INTRODUCTION: Gorham-Stout syndrome is a rare disease characterized by osteolysis and proliferation of vascular or lymphatic vessels, with a severe outcome. Its etiology and the identification of the cell types involved are completely unknown.

MATERIALS AND METHODS: A cell culture from a lesion of soft tissues was established, and its behavior in vitro and in immunodeficient mice was studied. We analyzed (1) the cell phenotype by flow cytometry; (2) the adhesive and migratory properties on different substrates; (3) the ability to differentiate into mature osteoclasts; (4) the production of osteclastogenic and angiogenic molecules; (5) the in vivo angiogenic activity of the cells subcutaneously implanted in mouse in a Matrigel plug; and (6) the ability to recapitulate the disease when transplanted in nude mice.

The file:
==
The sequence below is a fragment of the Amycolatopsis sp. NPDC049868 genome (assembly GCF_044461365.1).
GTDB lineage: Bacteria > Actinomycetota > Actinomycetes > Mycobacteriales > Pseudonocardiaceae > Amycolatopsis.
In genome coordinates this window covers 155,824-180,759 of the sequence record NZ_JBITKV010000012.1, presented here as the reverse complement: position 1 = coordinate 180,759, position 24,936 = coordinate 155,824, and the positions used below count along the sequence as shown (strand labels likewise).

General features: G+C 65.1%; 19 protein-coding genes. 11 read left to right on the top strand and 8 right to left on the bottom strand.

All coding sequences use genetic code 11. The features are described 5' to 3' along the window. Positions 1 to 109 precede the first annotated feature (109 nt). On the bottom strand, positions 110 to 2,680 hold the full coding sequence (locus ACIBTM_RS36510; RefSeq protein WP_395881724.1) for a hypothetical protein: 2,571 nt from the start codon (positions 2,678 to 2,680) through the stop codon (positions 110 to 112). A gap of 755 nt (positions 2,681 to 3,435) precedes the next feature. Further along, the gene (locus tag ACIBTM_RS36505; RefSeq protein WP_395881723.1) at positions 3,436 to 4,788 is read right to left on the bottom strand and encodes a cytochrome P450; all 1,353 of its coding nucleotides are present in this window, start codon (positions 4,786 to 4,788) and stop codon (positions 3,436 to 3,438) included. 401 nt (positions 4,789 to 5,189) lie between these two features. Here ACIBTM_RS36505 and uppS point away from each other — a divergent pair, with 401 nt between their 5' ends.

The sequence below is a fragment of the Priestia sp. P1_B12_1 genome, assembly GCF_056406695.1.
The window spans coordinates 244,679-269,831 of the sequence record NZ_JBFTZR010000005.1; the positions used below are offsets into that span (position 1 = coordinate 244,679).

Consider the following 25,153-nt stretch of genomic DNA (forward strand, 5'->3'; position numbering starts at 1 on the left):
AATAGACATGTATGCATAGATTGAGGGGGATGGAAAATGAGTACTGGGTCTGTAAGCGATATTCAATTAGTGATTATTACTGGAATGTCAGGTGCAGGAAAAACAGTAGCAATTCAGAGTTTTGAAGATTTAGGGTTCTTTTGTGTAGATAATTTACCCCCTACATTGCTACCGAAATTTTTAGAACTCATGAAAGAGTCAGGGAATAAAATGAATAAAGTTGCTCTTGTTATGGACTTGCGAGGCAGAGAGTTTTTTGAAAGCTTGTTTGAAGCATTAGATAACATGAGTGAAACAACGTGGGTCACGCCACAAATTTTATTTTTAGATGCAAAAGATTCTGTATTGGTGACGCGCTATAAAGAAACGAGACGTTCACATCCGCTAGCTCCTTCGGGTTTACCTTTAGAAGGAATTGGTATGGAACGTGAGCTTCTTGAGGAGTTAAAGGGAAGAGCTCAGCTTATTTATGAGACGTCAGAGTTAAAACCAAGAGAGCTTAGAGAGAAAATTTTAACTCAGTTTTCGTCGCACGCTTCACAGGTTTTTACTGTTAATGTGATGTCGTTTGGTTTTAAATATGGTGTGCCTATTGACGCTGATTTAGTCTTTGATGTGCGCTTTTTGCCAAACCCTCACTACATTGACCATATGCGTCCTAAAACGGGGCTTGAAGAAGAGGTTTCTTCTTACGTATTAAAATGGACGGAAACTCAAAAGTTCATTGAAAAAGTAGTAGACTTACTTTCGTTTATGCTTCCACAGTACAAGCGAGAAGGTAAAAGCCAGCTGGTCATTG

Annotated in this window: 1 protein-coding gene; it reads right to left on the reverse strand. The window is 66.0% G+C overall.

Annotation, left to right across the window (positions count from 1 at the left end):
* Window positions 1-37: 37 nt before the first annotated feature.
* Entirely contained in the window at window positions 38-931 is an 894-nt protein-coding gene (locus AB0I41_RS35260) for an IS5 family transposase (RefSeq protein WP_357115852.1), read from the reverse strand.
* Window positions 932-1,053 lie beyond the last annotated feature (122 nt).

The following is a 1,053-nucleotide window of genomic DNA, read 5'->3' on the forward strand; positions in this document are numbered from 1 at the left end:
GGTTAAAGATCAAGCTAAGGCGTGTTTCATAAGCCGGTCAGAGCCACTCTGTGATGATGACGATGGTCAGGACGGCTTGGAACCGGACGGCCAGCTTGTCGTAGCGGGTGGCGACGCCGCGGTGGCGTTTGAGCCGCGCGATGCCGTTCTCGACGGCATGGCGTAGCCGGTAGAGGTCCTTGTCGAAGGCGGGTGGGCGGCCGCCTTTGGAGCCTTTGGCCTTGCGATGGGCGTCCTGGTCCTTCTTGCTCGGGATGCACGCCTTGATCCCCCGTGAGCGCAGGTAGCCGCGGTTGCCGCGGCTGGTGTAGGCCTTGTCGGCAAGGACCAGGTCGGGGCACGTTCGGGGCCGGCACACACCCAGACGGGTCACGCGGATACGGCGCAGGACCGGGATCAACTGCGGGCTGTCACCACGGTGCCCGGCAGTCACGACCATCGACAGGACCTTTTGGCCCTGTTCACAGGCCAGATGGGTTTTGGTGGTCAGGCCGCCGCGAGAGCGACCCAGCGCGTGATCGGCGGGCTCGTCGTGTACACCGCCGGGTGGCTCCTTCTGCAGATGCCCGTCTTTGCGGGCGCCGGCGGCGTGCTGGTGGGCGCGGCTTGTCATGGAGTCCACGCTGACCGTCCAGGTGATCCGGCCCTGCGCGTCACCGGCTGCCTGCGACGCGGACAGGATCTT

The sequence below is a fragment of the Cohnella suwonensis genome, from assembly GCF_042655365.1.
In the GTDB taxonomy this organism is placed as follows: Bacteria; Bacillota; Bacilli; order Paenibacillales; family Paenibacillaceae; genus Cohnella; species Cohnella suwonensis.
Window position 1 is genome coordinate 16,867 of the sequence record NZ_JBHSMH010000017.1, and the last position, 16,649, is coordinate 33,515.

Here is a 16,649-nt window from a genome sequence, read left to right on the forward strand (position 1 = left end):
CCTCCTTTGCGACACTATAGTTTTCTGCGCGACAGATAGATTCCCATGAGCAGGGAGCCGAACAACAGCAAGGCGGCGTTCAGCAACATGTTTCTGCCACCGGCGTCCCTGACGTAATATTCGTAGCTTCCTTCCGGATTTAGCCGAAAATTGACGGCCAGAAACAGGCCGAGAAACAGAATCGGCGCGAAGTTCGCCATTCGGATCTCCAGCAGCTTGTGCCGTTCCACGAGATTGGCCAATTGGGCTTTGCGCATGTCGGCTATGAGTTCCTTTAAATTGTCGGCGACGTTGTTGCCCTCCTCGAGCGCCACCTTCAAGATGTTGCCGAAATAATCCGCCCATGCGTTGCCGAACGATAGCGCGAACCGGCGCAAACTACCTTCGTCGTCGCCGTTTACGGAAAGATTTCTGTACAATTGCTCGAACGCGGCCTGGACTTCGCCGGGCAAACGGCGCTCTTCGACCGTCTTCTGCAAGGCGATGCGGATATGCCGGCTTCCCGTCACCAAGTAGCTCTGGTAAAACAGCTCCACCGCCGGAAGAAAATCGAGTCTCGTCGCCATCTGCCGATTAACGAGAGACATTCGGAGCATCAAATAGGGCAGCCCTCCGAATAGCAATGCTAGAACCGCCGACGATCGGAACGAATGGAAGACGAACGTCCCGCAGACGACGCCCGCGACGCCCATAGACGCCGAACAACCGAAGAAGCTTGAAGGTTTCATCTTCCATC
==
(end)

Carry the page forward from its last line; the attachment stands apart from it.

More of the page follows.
RESULTS AND CONCLUSIONS: The established culture consisted of a morphologically homogeneous cell population belonging to a monocytic lineage having some features of an osteoclast-like cell type. Cells had an invasive phenotype, were angiogenic, and produced osteoclastogenic (IL-6, TGF-beta1, IL-1beta) and angiogenic (vascular endothelial growth factor-A [VEGF-A], CXCL-8) molecules when challenged with inflammatory cytokines. Immunodeficient mice injected with these cells did not show any bone lesions or vascular alteration, but had high amounts of circulating human IL-6 and VEGF-A. Cells isolated from a cutaneous lymphangiomatosis did not show any of these findings. These data suggest that cells of monocyte-macrophage lineage play an essential role in the pathogenesis of Gorham-Stout disease, whose progression is propelled by cytokine circuits that accelerate angiogenesis and osteoclastogenesis.PMID: 16418776

[PubMed - in process]